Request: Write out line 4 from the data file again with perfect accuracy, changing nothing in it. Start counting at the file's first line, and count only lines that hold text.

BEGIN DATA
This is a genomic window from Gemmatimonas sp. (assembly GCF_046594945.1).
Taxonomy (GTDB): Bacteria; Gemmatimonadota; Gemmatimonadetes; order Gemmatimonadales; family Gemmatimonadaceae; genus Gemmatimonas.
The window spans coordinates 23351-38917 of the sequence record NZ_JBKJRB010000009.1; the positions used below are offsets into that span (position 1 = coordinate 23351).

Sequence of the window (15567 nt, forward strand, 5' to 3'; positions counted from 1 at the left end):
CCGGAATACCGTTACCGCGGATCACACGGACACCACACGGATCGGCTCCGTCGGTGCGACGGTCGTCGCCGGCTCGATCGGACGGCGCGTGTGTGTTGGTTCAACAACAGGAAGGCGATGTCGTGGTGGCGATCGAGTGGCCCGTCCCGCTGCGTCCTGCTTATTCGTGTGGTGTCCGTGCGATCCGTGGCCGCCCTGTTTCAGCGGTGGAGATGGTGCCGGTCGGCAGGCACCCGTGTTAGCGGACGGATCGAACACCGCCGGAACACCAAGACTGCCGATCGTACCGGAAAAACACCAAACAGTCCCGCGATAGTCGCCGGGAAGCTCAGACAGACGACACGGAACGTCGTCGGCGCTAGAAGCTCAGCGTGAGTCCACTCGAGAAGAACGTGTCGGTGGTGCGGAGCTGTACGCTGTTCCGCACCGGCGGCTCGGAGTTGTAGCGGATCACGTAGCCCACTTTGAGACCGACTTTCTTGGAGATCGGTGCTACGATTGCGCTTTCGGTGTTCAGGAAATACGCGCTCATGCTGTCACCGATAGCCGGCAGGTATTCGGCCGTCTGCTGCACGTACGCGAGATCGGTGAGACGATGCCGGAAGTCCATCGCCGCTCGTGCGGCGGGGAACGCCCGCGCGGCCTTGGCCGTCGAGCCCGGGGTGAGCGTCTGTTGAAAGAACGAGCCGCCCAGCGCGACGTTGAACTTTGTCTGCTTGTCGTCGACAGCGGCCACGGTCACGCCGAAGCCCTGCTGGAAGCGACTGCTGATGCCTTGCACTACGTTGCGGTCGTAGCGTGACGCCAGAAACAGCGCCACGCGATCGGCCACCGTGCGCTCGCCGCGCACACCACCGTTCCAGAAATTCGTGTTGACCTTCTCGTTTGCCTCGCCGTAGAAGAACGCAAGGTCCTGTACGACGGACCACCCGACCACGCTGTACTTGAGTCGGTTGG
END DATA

Sequence of the window (15567 nt, forward strand, 5' to 3'; positions counted from 1 at the left end):